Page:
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Tuesday, June 22, 2010

"A Naturalist in Show Business/I Helped Kill Vaudeville"

So I've been working with TSHA Online to get some assignments that I can really get excited about.

I had suggested Sam Hinton to their research editor because 1) he's my uncle, 2) he's recently deceased (a TSHA rule), and 3) he spent a fair amount of time in Texas.

This was agreed upon so I emailed Leanne, Sam's daughter, to see if she could send me excerpts from one or two of the biographies I had heard were in the works for him. She sent me his unpublished autobiography that he wrote in 2001. It's called "A Naturalist in Show Business (or) I Helped Kill Vaudeville."

FLOORED.

Although this might be considered too esoteric for some, I personally was riveted since page one (of 324). Sam Hinton moved to Texas at the age of 12 in the late 1920s. He worked road construction. He attended Texas A&M. He learned songs from old black sharecroppers. He played with snakes. Early on he decided that his life will be devoted to two things equally: making music, and the study of biological science. And you know what? He did it!

As head of Scripps Aquarium in San Diego, he touched more shark guts than anyone I know personally (I think!)...he also helped father the mid-20th century folk boom. The book is so equally divided that if one were not eager and/or cognizant of the need for some people to fully live two lives (as I am), it might prove tiresome or confusing...only half as interesting. Luckily I'm a zoology nerd as well as a music person, so I'm right there in the fire with him.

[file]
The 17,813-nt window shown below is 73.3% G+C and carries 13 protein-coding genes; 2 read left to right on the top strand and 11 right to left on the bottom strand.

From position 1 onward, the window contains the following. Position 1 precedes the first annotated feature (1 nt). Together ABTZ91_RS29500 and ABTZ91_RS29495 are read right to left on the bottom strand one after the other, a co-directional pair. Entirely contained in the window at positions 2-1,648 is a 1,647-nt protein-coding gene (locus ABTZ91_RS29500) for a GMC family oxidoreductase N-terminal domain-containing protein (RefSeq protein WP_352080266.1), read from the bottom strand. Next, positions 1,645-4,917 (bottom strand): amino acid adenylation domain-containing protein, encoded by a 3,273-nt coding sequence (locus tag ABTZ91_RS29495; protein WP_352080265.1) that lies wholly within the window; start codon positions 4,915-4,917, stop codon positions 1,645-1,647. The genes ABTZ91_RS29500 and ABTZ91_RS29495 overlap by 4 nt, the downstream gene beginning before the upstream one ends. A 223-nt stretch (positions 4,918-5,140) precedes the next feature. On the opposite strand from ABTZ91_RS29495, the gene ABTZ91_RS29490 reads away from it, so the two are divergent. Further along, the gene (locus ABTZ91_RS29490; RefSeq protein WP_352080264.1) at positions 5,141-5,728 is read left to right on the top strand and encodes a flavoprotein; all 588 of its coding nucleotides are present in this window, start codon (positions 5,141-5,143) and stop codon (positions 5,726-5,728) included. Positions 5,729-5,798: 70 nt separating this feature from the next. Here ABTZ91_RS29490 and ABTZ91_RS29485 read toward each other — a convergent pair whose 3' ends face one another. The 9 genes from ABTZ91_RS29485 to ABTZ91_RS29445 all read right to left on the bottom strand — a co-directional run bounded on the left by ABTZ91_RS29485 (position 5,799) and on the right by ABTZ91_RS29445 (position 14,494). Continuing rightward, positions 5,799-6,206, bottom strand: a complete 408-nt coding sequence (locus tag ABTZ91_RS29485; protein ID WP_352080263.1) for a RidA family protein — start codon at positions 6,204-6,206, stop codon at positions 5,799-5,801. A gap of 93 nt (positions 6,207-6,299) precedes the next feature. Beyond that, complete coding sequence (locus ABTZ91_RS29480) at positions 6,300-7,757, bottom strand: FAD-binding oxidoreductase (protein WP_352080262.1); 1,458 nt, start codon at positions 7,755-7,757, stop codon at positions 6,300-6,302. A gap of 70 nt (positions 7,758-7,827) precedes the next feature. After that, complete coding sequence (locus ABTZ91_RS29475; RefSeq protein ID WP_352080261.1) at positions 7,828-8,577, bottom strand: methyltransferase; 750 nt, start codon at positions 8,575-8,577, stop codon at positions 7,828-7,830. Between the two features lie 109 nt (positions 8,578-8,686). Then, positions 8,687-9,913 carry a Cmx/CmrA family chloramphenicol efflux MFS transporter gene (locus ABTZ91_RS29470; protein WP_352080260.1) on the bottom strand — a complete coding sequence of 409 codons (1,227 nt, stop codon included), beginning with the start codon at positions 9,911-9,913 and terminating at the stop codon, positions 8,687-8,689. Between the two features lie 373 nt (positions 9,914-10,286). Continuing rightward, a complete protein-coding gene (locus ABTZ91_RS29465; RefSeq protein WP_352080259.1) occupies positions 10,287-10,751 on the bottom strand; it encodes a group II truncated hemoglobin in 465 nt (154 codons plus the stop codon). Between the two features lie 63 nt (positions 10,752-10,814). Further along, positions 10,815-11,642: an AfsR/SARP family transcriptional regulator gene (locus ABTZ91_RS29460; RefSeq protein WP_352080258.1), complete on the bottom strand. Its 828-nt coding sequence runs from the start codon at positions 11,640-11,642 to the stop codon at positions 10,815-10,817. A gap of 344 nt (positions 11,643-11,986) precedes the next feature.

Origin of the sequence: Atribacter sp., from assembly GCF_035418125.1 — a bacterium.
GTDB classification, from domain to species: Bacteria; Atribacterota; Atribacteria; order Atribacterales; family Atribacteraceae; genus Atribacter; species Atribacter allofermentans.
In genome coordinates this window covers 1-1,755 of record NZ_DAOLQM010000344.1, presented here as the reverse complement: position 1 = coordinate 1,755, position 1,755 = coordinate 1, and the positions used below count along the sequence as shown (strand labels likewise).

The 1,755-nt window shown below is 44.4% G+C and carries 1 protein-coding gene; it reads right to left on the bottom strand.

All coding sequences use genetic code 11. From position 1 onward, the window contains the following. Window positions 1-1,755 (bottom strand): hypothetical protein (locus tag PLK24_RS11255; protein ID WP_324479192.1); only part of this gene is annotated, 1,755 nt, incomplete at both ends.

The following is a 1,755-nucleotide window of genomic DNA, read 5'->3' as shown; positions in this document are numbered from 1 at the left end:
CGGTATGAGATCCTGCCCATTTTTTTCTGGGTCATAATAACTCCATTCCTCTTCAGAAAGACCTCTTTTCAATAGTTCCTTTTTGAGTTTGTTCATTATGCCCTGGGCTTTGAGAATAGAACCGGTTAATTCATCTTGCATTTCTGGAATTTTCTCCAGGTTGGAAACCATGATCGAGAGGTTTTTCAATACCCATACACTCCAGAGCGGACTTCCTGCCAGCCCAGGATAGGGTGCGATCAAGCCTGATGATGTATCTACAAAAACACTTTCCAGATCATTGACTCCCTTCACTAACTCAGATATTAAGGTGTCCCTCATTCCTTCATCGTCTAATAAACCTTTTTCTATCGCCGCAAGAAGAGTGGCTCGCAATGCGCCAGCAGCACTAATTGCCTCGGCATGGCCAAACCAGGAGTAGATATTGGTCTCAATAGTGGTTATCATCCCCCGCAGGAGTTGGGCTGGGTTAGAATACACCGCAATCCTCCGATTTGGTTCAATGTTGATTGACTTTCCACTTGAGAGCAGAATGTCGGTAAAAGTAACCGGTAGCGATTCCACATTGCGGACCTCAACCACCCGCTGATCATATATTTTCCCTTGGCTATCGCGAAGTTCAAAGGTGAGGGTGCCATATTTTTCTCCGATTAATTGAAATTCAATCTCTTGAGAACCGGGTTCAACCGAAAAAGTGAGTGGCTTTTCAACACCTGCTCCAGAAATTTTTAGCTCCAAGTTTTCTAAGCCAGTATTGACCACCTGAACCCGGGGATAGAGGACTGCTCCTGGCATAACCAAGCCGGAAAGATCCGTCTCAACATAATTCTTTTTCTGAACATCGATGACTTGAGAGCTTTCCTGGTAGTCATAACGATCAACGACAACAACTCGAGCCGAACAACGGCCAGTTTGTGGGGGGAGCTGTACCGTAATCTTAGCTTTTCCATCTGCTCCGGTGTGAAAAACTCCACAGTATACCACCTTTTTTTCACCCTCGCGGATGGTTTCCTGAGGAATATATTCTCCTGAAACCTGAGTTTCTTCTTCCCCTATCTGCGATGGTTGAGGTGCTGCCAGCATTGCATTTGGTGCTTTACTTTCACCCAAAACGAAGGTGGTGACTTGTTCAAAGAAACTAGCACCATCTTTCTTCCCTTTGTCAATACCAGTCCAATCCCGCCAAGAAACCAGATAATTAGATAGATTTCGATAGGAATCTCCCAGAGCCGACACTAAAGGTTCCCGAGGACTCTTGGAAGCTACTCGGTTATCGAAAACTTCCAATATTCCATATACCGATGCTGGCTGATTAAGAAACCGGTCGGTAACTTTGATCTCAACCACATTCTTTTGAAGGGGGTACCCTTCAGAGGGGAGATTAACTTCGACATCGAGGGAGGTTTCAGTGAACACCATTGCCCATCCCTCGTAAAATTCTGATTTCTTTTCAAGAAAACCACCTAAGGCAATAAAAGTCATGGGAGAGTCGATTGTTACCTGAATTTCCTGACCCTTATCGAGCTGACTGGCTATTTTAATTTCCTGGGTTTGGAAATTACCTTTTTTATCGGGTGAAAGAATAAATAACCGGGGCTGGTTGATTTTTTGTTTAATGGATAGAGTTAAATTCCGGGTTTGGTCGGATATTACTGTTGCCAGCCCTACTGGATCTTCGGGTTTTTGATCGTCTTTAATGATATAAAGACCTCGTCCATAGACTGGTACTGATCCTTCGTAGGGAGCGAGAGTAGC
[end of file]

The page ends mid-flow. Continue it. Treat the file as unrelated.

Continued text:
Here's an example: Sam will begin a chapter by recounting the cantankerous ramblings of an old vaudeville legend who was sitting on the theater back stoop and kvetching about "the biz"...then just when you start to shake your head in wonder that he even knew such a legend, he segues abruptly into saying "meanwhile, I thought it prudent to walk around the side of the building to the alleyway, where one of the girls had reported seeing a large striped snake by the dumpsters. I found him and it turned out to be a calm-demeanored specimen of Lampropeltis triangulum, or the common Milk Snake...."

Now you have an idea of what I mean. It's amazing...the things he did, the people he met, the things he saw!

Right now I'm also taking a summer class and working on a research paper for said class - about the history of the cowboy ballad. This is great and I can use plenty of the Lomax library (Alan, John, both) about ballad hunting...but really I can't wait to take Sam's autobiography and make some anecdotes known to the public via the TSHA website.

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